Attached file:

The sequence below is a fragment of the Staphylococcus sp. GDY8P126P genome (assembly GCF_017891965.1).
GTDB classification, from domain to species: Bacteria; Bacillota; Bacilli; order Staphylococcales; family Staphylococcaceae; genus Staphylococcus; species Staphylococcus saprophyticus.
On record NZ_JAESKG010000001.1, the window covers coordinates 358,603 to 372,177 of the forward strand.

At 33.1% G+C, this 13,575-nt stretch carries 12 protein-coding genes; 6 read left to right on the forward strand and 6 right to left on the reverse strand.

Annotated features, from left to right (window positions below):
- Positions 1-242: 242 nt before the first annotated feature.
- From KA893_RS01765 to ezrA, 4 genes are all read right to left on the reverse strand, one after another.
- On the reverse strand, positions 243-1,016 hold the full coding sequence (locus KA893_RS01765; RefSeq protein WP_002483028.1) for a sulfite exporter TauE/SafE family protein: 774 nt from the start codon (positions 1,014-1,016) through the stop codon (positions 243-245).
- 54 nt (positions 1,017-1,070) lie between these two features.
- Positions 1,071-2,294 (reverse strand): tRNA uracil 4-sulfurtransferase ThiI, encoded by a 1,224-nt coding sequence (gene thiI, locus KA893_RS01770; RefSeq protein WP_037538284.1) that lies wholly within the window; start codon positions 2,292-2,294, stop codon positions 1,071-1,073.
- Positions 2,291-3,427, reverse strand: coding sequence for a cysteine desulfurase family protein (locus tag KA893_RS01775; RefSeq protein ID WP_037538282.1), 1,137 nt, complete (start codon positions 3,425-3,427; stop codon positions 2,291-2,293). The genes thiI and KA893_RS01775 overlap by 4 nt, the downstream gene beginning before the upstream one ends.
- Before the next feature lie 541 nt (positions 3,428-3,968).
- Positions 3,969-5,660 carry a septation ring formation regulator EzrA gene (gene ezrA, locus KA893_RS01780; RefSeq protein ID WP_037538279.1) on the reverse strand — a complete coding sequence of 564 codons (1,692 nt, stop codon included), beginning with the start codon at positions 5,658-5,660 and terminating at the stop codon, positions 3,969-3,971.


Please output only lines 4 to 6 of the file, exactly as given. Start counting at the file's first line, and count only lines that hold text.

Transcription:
At 33.1% G+C, this 13,575-nt stretch carries 12 protein-coding genes; 6 read left to right on the forward strand and 6 right to left on the reverse strand.

Annotated features, from left to right (window positions below):
- Positions 1-242: 242 nt before the first annotated feature.